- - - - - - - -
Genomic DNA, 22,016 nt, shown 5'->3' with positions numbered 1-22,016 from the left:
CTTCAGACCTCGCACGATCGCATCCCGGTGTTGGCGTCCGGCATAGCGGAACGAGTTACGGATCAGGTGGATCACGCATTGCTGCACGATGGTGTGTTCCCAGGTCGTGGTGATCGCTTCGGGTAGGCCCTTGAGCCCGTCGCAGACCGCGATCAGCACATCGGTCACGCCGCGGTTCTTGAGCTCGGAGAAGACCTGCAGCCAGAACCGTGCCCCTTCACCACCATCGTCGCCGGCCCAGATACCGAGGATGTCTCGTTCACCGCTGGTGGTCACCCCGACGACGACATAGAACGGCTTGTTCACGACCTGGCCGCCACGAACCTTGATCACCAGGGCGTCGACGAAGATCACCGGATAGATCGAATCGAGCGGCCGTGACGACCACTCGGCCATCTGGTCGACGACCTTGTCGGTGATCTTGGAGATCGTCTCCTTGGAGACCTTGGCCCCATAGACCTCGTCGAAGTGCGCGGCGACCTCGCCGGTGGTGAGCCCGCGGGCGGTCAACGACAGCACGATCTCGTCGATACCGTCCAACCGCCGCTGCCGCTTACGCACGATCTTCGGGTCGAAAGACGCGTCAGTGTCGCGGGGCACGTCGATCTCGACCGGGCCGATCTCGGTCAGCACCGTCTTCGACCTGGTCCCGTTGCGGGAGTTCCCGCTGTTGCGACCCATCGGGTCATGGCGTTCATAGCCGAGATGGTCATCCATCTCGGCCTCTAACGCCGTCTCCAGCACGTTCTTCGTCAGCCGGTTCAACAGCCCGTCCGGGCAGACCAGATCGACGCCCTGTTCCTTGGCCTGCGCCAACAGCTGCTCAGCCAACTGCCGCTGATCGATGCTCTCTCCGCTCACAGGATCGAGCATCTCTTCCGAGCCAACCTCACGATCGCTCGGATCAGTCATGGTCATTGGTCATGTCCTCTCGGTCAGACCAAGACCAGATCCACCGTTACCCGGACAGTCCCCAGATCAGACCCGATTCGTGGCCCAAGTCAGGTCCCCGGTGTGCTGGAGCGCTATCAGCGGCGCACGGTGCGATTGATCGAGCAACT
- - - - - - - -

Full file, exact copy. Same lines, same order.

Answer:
Genomic DNA, 22,016 nt, shown 5'->3' with positions numbered 1-22,016 from the left:
CTTCAGACCTCGCACGATCGCATCCCGGTGTTGGCGTCCGGCATAGCGGAACGAGTTACGGATCAGGTGGATCACGCATTGCTGCACGATGGTGTGTTCCCAGGTCGTGGTGATCGCTTCGGGTAGGCCCTTGAGCCCGTCGCAGACCGCGATCAGCACATCGGTCACGCCGCGGTTCTTGAGCTCGGAGAAGACCTGCAGCCAGAACCGTGCCCCTTCACCACCATCGTCGCCGGCCCAGATACCGAGGATGTCTCGTTCACCGCTGGTGGTCACCCCGACGACGACATAGAACGGCTTGTTCACGACCTGGCCGCCACGAACCTTGATCACCAGGGCGTCGACGAAGATCACCGGATAGATCGAATCGAGCGGCCGTGACGACCACTCGGCCATCTGGTCGACGACCTTGTCGGTGATCTTGGAGATCGTCTCCTTGGAGACCTTGGCCCCATAGACCTCGTCGAAGTGCGCGGCGACCTCGCCGGTGGTGAGCCCGCGGGCGGTCAACGACAGCACGATCTCGTCGATACCGTCCAACCGCCGCTGCCGCTTACGCACGATCTTCGGGTCGAAAGACGCGTCAGTGTCGCGGGGCACGTCGATCTCGACCGGGCCGATCTCGGTCAGCACCGTCTTCGACCTGGTCCCGTTGCGGGAGTTCCCGCTGTTGCGACCCATCGGGTCATGGCGTTCATAGCCGAGATGGTCATCCATCTCGGCCTCTAACGCCGTCTCCAGCACGTTCTTCGTCAGCCGGTTCAACAGCCCGTCCGGGCAGACCAGATCGACGCCCTGTTCCTTGGCCTGCGCCAACAGCTGCTCAGCCAACTGCCGCTGATCGATGCTCTCTCCGCTCACAGGATCGAGCATCTCTTCCGAGCCAACCTCACGATCGCTCGGATCAGTCATGGTCATTGGTCATGTCCTCTCGGTCAGACCAAGACCAGATCCACCGTTACCCGGACAGTCCCCAGATCAGACCCGATTCGTGGCCCAAGTCAGGTCCCCGGTGTGCTGGAGCGCTATCAGCGGCGCACGGTGCGATTGATCGAGCAACT